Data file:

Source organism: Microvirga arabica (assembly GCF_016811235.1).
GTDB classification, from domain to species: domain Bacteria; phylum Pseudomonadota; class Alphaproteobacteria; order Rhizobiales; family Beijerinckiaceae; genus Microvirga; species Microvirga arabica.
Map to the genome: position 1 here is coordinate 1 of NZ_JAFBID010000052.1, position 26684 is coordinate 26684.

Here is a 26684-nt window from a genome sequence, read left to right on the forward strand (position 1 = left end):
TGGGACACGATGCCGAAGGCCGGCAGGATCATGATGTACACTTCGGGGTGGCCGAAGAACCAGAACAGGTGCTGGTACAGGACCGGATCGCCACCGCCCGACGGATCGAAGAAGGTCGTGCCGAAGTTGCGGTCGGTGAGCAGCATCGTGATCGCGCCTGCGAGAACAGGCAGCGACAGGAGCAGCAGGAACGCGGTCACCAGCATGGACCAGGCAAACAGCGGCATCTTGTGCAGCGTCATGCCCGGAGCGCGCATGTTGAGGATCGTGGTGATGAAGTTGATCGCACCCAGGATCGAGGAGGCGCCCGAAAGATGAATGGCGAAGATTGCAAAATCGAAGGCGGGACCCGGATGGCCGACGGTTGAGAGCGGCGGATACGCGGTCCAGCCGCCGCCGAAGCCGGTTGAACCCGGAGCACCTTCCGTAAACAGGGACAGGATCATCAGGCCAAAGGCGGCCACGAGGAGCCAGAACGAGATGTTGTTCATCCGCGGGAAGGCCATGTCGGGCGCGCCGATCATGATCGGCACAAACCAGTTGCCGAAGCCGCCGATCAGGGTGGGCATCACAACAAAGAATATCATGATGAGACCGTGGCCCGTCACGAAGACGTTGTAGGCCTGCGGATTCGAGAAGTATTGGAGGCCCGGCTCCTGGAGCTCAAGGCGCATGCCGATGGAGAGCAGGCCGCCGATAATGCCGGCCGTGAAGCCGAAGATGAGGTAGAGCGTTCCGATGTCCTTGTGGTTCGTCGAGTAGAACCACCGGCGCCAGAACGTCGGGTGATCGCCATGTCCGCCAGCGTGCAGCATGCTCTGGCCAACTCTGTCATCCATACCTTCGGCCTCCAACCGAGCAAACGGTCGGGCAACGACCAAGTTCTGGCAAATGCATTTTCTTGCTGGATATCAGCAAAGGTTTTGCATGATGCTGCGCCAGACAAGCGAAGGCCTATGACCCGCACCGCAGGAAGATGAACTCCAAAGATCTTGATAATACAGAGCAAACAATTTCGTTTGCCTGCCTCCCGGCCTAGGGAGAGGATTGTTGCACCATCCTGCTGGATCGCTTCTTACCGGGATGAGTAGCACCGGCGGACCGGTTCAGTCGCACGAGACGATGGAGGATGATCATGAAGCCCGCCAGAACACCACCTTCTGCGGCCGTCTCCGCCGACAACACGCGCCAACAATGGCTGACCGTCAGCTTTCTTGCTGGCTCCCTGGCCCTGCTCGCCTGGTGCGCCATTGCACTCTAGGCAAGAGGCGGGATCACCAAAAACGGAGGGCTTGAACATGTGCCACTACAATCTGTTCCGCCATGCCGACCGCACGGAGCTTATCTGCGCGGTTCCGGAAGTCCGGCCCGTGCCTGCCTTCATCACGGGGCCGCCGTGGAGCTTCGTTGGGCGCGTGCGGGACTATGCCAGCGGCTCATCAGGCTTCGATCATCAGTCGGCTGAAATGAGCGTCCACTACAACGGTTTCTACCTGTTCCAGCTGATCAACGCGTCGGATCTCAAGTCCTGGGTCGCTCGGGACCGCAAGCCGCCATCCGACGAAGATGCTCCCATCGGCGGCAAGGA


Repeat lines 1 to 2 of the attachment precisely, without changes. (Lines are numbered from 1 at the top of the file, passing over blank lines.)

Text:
Source organism: Microvirga arabica (assembly GCF_016811235.1).
GTDB classification, from domain to species: domain Bacteria; phylum Pseudomonadota; class Alphaproteobacteria; order Rhizobiales; family Beijerinckiaceae; genus Microvirga; species Microvirga arabica.